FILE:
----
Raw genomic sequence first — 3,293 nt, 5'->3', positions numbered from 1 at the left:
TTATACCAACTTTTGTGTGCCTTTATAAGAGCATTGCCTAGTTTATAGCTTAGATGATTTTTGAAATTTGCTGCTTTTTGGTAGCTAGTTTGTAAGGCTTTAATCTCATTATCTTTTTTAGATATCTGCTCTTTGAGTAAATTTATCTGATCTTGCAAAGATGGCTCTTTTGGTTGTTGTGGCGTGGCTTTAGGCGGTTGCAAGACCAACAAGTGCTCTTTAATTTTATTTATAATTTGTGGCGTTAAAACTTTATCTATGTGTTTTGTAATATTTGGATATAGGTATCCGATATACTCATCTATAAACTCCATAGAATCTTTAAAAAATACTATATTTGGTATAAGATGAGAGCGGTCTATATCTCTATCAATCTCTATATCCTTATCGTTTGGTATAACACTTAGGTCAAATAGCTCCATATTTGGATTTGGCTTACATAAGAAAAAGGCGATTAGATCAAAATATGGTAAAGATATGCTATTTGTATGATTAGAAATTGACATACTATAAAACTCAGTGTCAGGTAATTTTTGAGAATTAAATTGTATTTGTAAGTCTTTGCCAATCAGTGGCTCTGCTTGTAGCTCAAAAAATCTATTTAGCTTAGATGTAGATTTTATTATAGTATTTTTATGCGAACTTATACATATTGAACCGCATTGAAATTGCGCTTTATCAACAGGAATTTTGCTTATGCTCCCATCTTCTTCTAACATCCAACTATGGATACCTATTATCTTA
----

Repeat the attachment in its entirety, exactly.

Raw genomic sequence first — 3,293 nt, 5'->3', positions numbered from 1 at the left:
TTATACCAACTTTTGTGTGCCTTTATAAGAGCATTGCCTAGTTTATAGCTTAGATGATTTTTGAAATTTGCTGCTTTTTGGTAGCTAGTTTGTAAGGCTTTAATCTCATTATCTTTTTTAGATATCTGCTCTTTGAGTAAATTTATCTGATCTTGCAAAGATGGCTCTTTTGGTTGTTGTGGCGTGGCTTTAGGCGGTTGCAAGACCAACAAGTGCTCTTTAATTTTATTTATAATTTGTGGCGTTAAAACTTTATCTATGTGTTTTGTAATATTTGGATATAGGTATCCGATATACTCATCTATAAACTCCATAGAATCTTTAAAAAATACTATATTTGGTATAAGATGAGAGCGGTCTATATCTCTATCAATCTCTATATCCTTATCGTTTGGTATAACACTTAGGTCAAATAGCTCCATATTTGGATTTGGCTTACATAAGAAAAAGGCGATTAGATCAAAATATGGTAAAGATATGCTATTTGTATGATTAGAAATTGACATACTATAAAACTCAGTGTCAGGTAATTTTTGAGAATTAAATTGTATTTGTAAGTCTTTGCCAATCAGTGGCTCTGCTTGTAGCTCAAAAAATCTATTTAGCTTAGATGTAGATTTTATTATAGTATTTTTATGCGAACTTATACATATTGAACCGCATTGAAATTGCGCTTTATCAACAGGAATTTTGCTTATGCTCCCATCTTCTTCTAACATCCAACTATGGATACCTATTATCTTA